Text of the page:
A letter from Carol Richmond

Martha Graham famously said "Great dancers are not great because of their talent. They are great because of their passion".  As I reach far into memory; long ago and far away, to my first dance recital, I distinctly recall 10 bumblebee tots with costumes befitting the Queen Bee; tiny hand-sewn yellow satin bodices with alternating black and yellow tulle netting, embellished with streams of sequins, carefully designed and tailored to each child's 4-year-old physique. Hundreds of costumes were created each year by the studio's head seamstress and her legion of parent volunteers, long before costume companies took over and sewing became a lost art. It was an end of the year extravaganza, with months of classroom focus on the dance.


It was the biggest day in my life and then POOF! it was over until the following September. Though dance is a performing art and should be performed for an audience, the year of study and growth is not about the show. More importantly, it is about the continued daily or weekly classes reaching towards an unattainable perfection that drives the passion in the dancers i know and watch on stage. You can see it even in a 4-year-old, the one that your eye catches and holds, your attention. It isn't always the one that came in everything in the right place. It's the one with the gleam in their eye, the one practicing a step over and over, the one with passion.

My mother required daily summer "class" on my own, at the barre in my bedroom, yet it was a waste of time. I didn't know what I was doing or should be doing, yet I complied because Mother knew best. I missed class; the routine, the friends, the teachers whom I worshiped and moreover, the dance. And for most of that time, the music was playing, and I simply danced to my own tune.

I loved summer with no school, no homework and outdoor play. Michigan summers consisted of late sunsets, climbing neighborhood trees, playing in the street until after dark when our parents, somehow collectively knowing it was time to go to bed, called all the kids home at the same time. I think the timing had something to do with the bridge game being over and their evenings end. In those halcyon days of golden moments wrapped in nostalgia - pre-play dates, helicopter parents, and no M-rated video games - there was comfort in a certain predictability, and I accepted this schedule without question. Everyone I knew, followed the same calendar.

"Change brings Opportunity" Nido Qubein

Fast forward to 2019 and dance has changed. Gone are the days when parents scoffed at the idea of continuing dance in University. Adjunct careers in dance and dance education were not readily accessible or fostered in the late '60s, when I was filling out college application material. Yet today there are a plethora of dance-related degrees as well as post-professional dance career counseling.

It seems most of my tradition and comfort in its routine, has been challenged. Any given day we are confronted with options in thinking; anti-vax or vax, year-round education or traditional, home school or conventional, college or a dance company.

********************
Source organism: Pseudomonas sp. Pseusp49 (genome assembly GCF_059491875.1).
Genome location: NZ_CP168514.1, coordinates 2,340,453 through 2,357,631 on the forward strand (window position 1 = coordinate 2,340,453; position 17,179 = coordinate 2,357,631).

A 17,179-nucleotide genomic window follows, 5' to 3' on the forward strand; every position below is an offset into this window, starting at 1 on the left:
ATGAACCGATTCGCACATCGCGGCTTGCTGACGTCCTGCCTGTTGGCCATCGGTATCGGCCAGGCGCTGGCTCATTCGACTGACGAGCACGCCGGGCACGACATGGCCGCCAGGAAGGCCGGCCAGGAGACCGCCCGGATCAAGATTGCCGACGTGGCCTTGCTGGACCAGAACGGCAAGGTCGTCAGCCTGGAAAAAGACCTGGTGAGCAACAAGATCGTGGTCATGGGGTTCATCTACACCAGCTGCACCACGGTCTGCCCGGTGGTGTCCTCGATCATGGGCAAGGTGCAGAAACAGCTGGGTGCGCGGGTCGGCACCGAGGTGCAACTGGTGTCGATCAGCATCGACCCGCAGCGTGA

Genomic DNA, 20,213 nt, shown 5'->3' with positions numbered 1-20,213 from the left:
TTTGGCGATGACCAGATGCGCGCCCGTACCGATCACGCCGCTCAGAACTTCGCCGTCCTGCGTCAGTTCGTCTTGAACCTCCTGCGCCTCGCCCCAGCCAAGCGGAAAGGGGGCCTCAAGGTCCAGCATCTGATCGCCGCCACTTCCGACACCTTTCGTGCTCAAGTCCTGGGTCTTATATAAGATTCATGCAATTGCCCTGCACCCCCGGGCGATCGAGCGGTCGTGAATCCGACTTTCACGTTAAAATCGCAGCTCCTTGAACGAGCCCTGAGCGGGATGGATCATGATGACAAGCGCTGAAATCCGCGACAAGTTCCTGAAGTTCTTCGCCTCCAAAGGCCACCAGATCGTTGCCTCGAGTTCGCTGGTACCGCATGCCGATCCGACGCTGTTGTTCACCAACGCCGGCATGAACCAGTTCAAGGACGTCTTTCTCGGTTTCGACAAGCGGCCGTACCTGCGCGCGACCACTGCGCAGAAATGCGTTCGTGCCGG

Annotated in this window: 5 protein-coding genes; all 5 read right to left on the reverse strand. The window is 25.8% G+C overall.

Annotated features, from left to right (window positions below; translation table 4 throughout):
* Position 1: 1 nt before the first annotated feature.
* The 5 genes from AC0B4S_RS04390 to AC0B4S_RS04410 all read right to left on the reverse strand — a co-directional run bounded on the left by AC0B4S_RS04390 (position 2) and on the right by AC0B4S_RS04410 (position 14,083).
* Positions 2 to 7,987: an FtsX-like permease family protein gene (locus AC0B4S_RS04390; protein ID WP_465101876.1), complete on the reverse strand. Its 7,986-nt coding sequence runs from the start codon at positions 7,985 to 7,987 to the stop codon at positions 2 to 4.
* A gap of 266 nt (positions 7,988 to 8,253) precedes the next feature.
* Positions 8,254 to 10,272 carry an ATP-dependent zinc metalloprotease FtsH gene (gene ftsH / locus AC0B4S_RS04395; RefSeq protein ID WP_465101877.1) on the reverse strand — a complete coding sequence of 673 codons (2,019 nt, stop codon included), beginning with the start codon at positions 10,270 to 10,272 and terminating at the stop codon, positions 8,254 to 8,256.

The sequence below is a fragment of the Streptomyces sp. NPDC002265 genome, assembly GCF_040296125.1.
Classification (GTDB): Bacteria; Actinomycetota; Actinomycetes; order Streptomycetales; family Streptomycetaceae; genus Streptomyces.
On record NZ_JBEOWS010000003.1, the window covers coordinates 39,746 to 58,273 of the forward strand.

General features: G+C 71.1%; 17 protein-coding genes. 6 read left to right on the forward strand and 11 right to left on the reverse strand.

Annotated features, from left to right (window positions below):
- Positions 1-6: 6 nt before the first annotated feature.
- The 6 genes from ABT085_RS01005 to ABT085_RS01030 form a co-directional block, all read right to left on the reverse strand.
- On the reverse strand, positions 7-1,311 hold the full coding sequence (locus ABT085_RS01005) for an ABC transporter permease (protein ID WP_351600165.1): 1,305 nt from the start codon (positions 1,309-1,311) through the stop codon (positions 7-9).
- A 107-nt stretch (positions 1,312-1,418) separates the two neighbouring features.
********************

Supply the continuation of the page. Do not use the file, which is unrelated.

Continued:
It might have been easier to decide when I was younger, yet l am envious of the opportunity our children are offered, allowing them to make life choices with critical thinking tools fostered by arts education. It is a rich and exciting time to be embarking on life's journey and I adore hearing about the summer plans of travel, study and especially about the future from the soon-to-be graduates.

This year's recital is a change. Instead of the June Showcase, your children will perform for you, your family and friends, neighbors and community, in early April. It is a day to celebrate success and the following days to return to the classroom.

Dance is not instantaneous gratification, it is waiting and working hard, it is continuous repetition. It isn't fueled by modern devices where patience is not a virtue. It is driven by the machine that is a dancer's magnificent body and mind. It is the perfect machine yet if not used, can lose. This is not to say rest is not important. It is vital to the health of the body, the mind and the creative spirit. Yet months without dance is counterproductive.


Your dancers will continue regular technique classes at CAPA until June. Many will travel across the county and around the world to study their passion, for the summer. This year your dancers will have the opportunity and the gift of returning to their classroom to share the recital memories with their friends and teachers. They will talk about the best, and what can be achieved with more effort. They can download their experience in a positive learning environment. They can mingle with the familiar and test the new, working with patience, excellence in training and the passion in their heart for their love of the dance.


See you in class this summer!